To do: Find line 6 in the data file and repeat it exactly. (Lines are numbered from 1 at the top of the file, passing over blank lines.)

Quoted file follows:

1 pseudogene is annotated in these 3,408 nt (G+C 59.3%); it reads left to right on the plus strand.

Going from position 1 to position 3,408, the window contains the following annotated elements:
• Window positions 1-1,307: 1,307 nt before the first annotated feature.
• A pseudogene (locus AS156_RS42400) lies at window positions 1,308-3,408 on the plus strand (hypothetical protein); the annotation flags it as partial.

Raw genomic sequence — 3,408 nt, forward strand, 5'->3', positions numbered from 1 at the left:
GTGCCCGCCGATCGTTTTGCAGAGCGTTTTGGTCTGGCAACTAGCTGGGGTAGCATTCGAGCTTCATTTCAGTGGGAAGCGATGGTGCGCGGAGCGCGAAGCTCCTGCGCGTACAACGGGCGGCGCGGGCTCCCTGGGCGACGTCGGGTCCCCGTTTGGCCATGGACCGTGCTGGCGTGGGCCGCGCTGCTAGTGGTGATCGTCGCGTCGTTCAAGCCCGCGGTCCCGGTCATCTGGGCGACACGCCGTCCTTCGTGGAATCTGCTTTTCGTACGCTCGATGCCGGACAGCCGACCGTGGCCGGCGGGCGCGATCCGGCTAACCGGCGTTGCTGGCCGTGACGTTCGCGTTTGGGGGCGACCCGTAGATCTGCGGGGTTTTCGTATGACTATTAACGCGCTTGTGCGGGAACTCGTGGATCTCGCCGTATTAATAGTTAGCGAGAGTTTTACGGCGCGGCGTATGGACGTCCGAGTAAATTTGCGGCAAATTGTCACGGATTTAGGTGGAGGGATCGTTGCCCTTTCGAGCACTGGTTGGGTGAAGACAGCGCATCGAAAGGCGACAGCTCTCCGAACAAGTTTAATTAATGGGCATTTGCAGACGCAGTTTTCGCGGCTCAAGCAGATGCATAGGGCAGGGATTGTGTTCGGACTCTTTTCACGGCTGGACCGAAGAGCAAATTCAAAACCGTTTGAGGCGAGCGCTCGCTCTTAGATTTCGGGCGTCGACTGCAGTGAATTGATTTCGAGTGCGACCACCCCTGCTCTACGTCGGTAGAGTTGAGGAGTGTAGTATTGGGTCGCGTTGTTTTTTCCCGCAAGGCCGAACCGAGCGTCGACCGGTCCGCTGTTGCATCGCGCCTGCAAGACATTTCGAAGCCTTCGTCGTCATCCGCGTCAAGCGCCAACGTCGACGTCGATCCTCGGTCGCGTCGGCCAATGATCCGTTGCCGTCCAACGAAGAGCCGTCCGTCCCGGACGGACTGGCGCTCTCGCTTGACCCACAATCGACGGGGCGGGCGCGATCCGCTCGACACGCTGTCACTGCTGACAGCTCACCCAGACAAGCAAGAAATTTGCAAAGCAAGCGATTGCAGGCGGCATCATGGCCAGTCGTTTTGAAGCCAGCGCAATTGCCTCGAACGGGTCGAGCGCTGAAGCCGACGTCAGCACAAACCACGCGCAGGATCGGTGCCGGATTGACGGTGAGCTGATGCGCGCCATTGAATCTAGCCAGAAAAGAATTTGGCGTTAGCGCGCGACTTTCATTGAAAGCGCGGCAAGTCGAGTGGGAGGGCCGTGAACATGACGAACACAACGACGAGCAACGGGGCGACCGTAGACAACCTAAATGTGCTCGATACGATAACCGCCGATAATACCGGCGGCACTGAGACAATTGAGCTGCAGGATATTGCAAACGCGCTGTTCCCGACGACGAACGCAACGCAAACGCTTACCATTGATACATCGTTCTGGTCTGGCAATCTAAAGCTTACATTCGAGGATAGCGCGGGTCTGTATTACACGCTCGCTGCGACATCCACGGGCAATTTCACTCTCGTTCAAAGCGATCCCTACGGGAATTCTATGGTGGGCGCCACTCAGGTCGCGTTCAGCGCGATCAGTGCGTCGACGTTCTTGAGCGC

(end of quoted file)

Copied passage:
GTGCCCGCCGATCGTTTTGCAGAGCGTTTTGGTCTGGCAACTAGCTGGGGTAGCATTCGAGCTTCATTTCAGTGGGAAGCGATGGTGCGCGGAGCGCGAAGCTCCTGCGCGTACAACGGGCGGCGCGGGCTCCCTGGGCGACGTCGGGTCCCCGTTTGGCCATGGACCGTGCTGGCGTGGGCCGCGCTGCTAGTGGTGATCGTCGCGTCGTTCAAGCCCGCGGTCCCGGTCATCTGGGCGACACGCCGTCCTTCGTGGAATCTGCTTTTCGTACGCTCGATGCCGGACAGCCGACCGTGGCCGGCGGGCGCGATCCGGCTAACCGGCGTTGCTGGCCGTGACGTTCGCGTTTGGGGGCGACCCGTAGATCTGCGGGGTTTTCGTATGACTATTAACGCGCTTGTGCGGGAACTCGTGGATCTCGCCGTATTAATAGTTAGCGAGAGTTTTACGGCGCGGCGTATGGACGTCCGAGTAAATTTGCGGCAAATTGTCACGGATTTAGGTGGAGGGATCGTTGCCCTTTCGAGCACTGGTTGGGTGAAGACAGCGCATCGAAAGGCGACAGCTCTCCGAACAAGTTTAATTAATGGGCATTTGCAGACGCAGTTTTCGCGGCTCAAGCAGATGCATAGGGCAGGGATTGTGTTCGGACTCTTTTCACGGCTGGACCGAAGAGCAAATTCAAAACCGTTTGAGGCGAGCGCTCGCTCTTAGATTTCGGGCGTCGACTGCAGTGAATTGATTTCGAGTGCGACCACCCCTGCTCTACGTCGGTAGAGTTGAGGAGTGTAGTATTGGGTCGCGTTGTTTTTTCCCGCAAGGCCGAACCGAGCGTCGACCGGTCCGCTGTTGCATCGCGCCTGCAAGACATTTCGAAGCCTTCGTCGTCATCCGCGTCAAGCGCCAACGTCGACGTCGATCCTCGGTCGCGTCGGCCAATGATCCGTTGCCGTCCAACGAAGAGCCGTCCGTCCCGGACGGACTGGCGCTCTCGCTTGACCCACAATCGACGGGGCGGGCGCGATCCGCTCGACACGCTGTCACTGCTGACAGCTCACCCAGACAAGCAAGAAATTTGCAAAGCAAGCGATTGCAGGCGGCATCATGGCCAGTCGTTTTGAAGCCAGCGCAATTGCCTCGAACGGGTCGAGCGCTGAAGCCGACGTCAGCACAAACCACGCGCAGGATCGGTGCCGGATTGACGGTGAGCTGATGCGCGCCATTGAATCTAGCCAGAAAAGAATTTGGCGTTAGCGCGCGACTTTCATTGAAAGCGCGGCAAGTCGAGTGGGAGGGCCGTGAACATGACGAACACAACGACGAGCAACGGGGCGACCGTAGACAACCTAAATGTGCTCGATACGATAACCGCCGATAATACCGGCGGCACTGAGACAATTGAGCTGCAGGATATTGCAAACGCGCTGTTCCCGACGACGAACGCAACGCAAACGCTTACCATTGATACATCGTTCTGGTCTGGCAATCTAAAGCTTACATTCGAGGATAGCGCGGGTCTGTATTACACGCTCGCTGCGACATCCACGGGCAATTTCACTCTCGTTCAAAGCGATCCCTACGGGAATTCTATGGTGGGCGCCACTCAGGTCGCGTTCAGCGCGATCAGTGCGTCGACGTTCTTGAGCGC